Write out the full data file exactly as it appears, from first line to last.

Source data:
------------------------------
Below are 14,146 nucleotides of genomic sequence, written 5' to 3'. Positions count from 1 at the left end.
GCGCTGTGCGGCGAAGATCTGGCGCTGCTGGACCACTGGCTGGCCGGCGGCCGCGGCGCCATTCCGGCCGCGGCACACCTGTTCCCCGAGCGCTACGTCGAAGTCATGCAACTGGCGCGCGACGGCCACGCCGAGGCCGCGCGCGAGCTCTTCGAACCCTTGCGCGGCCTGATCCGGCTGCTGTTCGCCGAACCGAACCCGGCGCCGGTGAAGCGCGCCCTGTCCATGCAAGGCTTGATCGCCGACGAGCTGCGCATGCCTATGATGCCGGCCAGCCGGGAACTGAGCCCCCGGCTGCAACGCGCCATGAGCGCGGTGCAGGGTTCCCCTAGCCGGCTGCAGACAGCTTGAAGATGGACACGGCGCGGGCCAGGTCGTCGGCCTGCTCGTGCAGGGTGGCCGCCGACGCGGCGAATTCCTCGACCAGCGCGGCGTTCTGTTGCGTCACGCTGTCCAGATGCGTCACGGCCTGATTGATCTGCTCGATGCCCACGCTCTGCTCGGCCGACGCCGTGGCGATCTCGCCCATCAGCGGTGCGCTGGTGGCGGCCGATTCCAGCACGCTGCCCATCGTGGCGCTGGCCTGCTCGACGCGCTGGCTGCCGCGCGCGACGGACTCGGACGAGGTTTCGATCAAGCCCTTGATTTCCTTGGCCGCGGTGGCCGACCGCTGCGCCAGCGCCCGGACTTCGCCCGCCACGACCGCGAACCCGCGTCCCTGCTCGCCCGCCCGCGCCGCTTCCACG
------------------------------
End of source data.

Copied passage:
Below are 14,146 nucleotides of genomic sequence, written 5' to 3'. Positions count from 1 at the left end.
GCGCTGTGCGGCGAAGATCTGGCGCTGCTGGACCACTGGCTGGCCGGCGGCCGCGGCGCCATTCCGGCCGCGGCACACCTGTTCCCCGAGCGCTACGTCGAAGTCATGCAACTGGCGCGCGACGGCCACGCCGAGGCCGCGCGCGAGCTCTTCGAACCCTTGCGCGGCCTGATCCGGCTGCTGTTCGCCGAACCGAACCCGGCGCCGGTGAAGCGCGCCCTGTCCATGCAAGGCTTGATCGCCGACGAGCTGCGCATGCCTATGATGCCGGCCAGCCGGGAACTGAGCCCCCGGCTGCAACGCGCCATGAGCGCGGTGCAGGGTTCCCCTAGCCGGCTGCAGACAGCTTGAAGATGGACACGGCGCGGGCCAGGTCGTCGGCCTGCTCGTGCAGGGTGGCCGCCGACGCGGCGAATTCCTCGACCAGCGCGGCGTTCTGTTGCGTCACGCTGTCCAGATGCGTCACGGCCTGATTGATCTGCTCGATGCCCACGCTCTGCTCGGCCGACGCCGTGGCGATCTCGCCCATCAGCGGTGCGCTGGTGGCGGCCGATTCCAGCACGCTGCCCATCGTGGCGCTGGCCTGCTCGACGCGCTGGCTGCCGCGCGCGACGGACTCGGACGAGGTTTCGATCAAGCCCTTGATTTCCTTGGCCGCGGTGGCCGACCGCTGCGCCAGCGCCCGGACTTCGCCCGCCACGACCGCGAACCCGCGTCCCTGCTCGCCCGCCCGCGCCGCTTCCACG